Sportsmen and women, veterans, small business owners, landowners, and others have been working on community proposal for nearly a decade
Silver City, N.M. (September 16, 2020) – The Senate Committee on Energy and Natural Resources Subcommittee on Public Lands, Forests, and Mining held a hearing today on the M.H. Dutch Salmon Greater Gila Wild and Scenic River Act (S. 3670). The legislation was introduced this summer by New Mexico Senators Tom Udall and Martin Heinrich and would protect portions of the Gila and San Francisco Rivers and their tributaries by including them in the National Wild and Scenic Rivers System.
For nearly a decade, a groundswell of support for these protections has been growing from Tribes, sportsmen and women, veterans, small business owners, faith and civic organizations, local municipalities and governments, landowners, ranchers, and outdoor recreation and conservation organizations. In response to their advocacy, Senators Udall and Heinrich conducted numerous town halls, roundtables, and individual discussions with stakeholders from every corner of the region on all sides of the issue. In February, they released a draft bill and held a public comment period and used community input to refine and shape the balanced and locally-driven legislation.
In her testimony to the Subcommittee today, Jamie Crockett, co-owner of Gila Backcountry Services and private property owner adjacent to the Gila River, said, “I have witnessed that Senators Udall and Heinrich have taken care in meeting with community members that represent a variety of opinions on this subject and have done the work to ensure that the needs and concerns of everyone involved have been acknowledged and accounted for in the text of the bill.”
The COVID-19 pandemic has underscored how much New Mexicans value their public lands and rivers. It has also created a need for durable economic recovery in rural areas; outdoor recreation on protected public lands and waters can be one of the primary drivers of rural job creation and economic recovery as the nation heals and moves forward. The Senate hearing occurring during this time recognizes and honors the connection people have to the natural world during difficult times.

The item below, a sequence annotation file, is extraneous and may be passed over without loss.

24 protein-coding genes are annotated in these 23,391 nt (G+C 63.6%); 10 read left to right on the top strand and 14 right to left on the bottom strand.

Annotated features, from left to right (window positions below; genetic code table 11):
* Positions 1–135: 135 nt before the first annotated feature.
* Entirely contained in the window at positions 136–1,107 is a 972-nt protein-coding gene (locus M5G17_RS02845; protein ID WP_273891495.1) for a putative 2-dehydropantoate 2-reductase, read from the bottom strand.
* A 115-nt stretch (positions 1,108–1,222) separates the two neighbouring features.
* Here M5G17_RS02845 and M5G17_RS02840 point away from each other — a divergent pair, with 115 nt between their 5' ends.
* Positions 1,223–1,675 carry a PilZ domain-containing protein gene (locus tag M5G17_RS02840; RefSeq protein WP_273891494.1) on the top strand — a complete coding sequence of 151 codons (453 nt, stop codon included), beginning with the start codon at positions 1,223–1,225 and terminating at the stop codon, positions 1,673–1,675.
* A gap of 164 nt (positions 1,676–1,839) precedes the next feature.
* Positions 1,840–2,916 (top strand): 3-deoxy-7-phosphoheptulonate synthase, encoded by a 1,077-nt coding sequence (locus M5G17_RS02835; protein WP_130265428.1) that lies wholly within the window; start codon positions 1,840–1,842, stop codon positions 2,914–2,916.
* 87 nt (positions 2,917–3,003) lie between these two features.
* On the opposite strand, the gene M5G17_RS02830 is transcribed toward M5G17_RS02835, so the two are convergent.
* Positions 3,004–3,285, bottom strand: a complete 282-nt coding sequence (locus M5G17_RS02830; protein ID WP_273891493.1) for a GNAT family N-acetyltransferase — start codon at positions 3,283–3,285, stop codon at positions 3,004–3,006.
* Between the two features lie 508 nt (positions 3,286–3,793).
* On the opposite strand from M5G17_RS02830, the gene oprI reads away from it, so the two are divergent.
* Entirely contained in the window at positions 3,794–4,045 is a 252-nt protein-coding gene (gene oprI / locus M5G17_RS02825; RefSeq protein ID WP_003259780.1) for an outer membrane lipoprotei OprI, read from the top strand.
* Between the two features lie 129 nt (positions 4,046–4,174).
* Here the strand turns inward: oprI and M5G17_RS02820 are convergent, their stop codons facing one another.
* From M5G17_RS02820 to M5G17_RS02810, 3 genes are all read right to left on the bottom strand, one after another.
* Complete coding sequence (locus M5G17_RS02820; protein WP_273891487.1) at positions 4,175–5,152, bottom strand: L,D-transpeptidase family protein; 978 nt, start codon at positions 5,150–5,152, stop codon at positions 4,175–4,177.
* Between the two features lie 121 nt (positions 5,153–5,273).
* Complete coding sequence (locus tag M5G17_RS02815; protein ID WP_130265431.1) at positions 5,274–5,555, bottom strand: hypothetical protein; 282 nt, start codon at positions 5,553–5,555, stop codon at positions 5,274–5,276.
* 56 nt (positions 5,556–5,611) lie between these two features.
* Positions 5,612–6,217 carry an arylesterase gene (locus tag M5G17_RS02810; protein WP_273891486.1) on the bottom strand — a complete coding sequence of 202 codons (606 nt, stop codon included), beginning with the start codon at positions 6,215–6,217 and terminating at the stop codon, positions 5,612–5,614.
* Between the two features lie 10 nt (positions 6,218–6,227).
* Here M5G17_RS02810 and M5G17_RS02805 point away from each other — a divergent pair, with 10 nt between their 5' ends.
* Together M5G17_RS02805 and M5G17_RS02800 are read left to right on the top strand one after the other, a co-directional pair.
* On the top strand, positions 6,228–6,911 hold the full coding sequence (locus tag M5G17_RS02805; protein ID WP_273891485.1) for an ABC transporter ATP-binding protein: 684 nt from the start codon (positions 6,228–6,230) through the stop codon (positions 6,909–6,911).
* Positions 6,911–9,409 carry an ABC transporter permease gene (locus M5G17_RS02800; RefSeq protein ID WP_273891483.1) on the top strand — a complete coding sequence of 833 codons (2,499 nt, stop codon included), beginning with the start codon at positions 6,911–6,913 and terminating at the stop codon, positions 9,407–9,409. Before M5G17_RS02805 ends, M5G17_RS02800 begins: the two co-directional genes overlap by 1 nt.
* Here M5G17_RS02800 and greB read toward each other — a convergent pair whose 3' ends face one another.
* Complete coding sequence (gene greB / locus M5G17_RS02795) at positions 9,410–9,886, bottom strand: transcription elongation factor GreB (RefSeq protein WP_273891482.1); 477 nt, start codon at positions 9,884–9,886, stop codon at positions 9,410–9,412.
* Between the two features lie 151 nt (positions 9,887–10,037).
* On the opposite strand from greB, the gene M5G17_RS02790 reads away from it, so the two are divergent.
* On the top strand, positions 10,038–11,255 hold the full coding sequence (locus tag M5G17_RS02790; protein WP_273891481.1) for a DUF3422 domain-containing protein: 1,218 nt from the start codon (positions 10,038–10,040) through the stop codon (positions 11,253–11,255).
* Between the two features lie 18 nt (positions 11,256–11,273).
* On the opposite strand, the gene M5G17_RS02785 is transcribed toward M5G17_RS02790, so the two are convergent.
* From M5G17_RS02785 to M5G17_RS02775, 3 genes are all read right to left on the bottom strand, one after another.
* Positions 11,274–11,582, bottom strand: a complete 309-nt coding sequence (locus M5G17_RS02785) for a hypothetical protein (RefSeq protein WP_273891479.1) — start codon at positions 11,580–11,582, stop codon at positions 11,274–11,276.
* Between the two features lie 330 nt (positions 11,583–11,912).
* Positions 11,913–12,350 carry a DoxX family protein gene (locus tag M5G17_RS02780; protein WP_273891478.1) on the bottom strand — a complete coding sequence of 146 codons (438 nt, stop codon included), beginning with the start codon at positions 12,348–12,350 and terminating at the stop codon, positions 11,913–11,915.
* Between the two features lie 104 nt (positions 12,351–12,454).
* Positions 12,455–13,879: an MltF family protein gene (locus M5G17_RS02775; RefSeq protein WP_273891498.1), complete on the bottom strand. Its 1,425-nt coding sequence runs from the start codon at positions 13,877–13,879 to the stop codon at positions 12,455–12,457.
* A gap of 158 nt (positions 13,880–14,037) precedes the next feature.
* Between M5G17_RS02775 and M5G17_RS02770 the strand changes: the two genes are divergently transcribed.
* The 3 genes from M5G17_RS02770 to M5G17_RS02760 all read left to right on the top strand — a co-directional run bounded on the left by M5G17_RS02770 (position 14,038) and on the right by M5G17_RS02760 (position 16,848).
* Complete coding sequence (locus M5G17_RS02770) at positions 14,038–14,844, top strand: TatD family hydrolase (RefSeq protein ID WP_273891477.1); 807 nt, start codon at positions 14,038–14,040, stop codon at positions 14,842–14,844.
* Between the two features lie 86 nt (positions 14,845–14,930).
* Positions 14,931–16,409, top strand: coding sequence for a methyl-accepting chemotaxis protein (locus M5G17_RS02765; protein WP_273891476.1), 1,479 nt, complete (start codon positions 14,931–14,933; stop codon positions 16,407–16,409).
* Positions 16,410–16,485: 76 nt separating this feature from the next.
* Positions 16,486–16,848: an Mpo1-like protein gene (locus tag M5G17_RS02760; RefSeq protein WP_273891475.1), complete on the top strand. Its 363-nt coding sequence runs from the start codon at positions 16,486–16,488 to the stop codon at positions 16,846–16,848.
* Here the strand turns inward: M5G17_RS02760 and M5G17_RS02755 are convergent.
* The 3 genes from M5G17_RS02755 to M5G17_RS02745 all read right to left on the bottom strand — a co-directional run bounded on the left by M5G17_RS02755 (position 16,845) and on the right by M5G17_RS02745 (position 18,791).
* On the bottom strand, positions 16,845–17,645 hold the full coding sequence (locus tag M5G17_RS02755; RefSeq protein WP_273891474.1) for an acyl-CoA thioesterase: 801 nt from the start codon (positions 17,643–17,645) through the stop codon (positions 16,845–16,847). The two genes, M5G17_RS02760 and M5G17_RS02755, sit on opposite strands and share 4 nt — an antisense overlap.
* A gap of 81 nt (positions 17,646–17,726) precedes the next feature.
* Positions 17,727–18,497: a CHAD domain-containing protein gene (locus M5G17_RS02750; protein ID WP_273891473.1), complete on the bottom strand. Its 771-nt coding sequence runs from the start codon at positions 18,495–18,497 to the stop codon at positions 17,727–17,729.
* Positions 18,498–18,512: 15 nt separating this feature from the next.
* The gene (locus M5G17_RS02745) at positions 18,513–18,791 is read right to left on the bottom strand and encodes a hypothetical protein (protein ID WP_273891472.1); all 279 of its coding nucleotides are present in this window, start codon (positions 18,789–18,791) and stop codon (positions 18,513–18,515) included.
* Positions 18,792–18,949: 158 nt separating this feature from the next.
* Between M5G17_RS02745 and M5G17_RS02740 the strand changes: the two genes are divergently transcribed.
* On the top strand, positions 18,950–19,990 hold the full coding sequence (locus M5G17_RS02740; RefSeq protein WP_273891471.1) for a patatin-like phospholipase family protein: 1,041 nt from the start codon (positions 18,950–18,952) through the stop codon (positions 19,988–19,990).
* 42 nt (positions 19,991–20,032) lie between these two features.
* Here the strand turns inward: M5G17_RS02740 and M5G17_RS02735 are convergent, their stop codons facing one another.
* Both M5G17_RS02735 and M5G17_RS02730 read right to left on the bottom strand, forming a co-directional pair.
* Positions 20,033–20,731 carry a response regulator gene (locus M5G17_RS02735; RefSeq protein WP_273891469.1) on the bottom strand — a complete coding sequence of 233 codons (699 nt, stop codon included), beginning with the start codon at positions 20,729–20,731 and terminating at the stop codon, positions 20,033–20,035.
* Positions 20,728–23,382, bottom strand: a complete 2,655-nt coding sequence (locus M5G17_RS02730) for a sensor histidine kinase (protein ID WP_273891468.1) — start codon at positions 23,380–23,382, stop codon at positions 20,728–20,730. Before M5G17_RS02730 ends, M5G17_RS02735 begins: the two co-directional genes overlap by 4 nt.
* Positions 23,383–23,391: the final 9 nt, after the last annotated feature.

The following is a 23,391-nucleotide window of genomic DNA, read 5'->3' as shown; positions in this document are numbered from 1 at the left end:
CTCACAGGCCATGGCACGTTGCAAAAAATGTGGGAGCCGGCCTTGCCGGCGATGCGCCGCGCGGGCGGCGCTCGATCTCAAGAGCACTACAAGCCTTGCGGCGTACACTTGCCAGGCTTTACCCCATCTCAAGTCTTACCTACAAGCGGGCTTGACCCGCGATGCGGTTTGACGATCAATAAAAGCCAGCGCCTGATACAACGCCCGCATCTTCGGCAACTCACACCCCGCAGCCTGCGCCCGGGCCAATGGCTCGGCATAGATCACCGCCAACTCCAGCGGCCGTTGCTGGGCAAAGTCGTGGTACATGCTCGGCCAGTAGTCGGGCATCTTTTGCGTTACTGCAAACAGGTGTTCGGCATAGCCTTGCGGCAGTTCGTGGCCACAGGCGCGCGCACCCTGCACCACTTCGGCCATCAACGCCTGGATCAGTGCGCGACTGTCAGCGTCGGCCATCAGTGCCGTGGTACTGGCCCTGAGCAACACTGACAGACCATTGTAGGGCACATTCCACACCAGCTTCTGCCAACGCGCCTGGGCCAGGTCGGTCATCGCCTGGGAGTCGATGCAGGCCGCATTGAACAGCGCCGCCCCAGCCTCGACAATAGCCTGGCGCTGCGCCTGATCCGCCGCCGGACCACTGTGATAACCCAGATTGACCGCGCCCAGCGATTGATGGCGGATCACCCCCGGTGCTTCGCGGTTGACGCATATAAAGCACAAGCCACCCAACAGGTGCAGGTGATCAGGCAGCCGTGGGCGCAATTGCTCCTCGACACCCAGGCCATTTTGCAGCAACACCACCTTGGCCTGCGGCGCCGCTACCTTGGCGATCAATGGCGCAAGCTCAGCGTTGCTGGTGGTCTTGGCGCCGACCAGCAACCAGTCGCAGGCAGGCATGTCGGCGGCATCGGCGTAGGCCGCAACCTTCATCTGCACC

At a time when New Mexicans are experiencing real economic hardships from the pandemic, designating the rivers and tributaries as Wild and Scenic will ensure local, rural economies that depend upon time-tested traditions like grazing, ranching, and hunting and fishing can continue. Additionally, if passed, this legislation will enhance the state’s growing outdoor economy through activities including rafting and paddling, horseback riding and wildlife watching, and hiking and camping. Outdoor recreation is big business in New Mexico, generating nearly $10 billion in consumer spending, roughly $3 billion in wages and salaries, $623 million in state and local tax revenues, and directly employs 99,000 people.
Diana Ingalls Leyba, owner of L&I Arts added, “Our communities are being devastated by the COVID-19 pandemic, but our public lands and rivers are sustaining us spiritually and economically. Unlike so many other activities, nature is open for business, and places like the wild Gila River are keeping rural communities afloat during this unprecedented time.”
The community-driven proposal would secure the future of the Gila River by designating over 440 miles of the Gila and San Francisco Rivers as Wild and Scenic, ensuring traditional and current use of the rivers, while protecting critical wildlife habitat and growing New Mexico’s sustainable outdoor recreation economy.
“As veterans, we have long understood the value of our country’s free-flowing rivers,” said Brett Myrick, a fifth generation New Mexican and former Navy SEAL Team 5 member. “The fresh air, natural beauty, and rushing waters helps wounded souls recover and heal. And today, we are seeing more and more people turn to nature as we attempt to navigate the COVID-19 pandemic.”
Last year, American Rivers released their annual America’s Endangered River report, listing the Gila River as #1 in 2019. The Gila and San Francisco rivers, along with their tributaries, make up one of the largest undammed watersheds in the Lower 48 states. Today, just 124.3 miles (.1 percent) of the 108,104 miles of these New Mexico rivers are designated as Wild and Scenic.
“I want to thank Senators Tom Udall and Martin Heinrich for taking the time to meet with community members, hear their concerns, and craft a bill that was made by New Mexicans for New Mexicans,” said Silver City Town Councilor Guadalupe Cano. “I am proud that Grant County joined the surrounding jurisdictions in supporting this important legislation.”
New Mexicans are now calling for Congress to pass the M.H. Dutch Salmon Greater Gila Wild and Scenic River Act this year. Senator Tom Udall, who retires from the Senate at the end of this Congress, has made the conservation of our planet one of his top priorities, and designating the Gila and San Francisco Rivers and their tributaries as Wild and Scenic would be a lasting legacy for New Mexicans.
A forever wild Gila River is of paramount importance for the state’s people, wildlife, and economy. The Gila and San Francisco Rivers have been crucial to New Mexico’s past and present, and this legislation protects its future.
The Wild Gila River coalition is dedicated to preserving portions of the Gila and San Francisco Rivers and their tributaries as Wild and Scenic for the benefit and enjoyment of current and future generations. The coalition includes Tribes, sportsmen and women, veterans, small business owners, faith and civic organizations, local municipalities and governments, and outdoor recreation and conservation organizations. http://wildgilariver.org/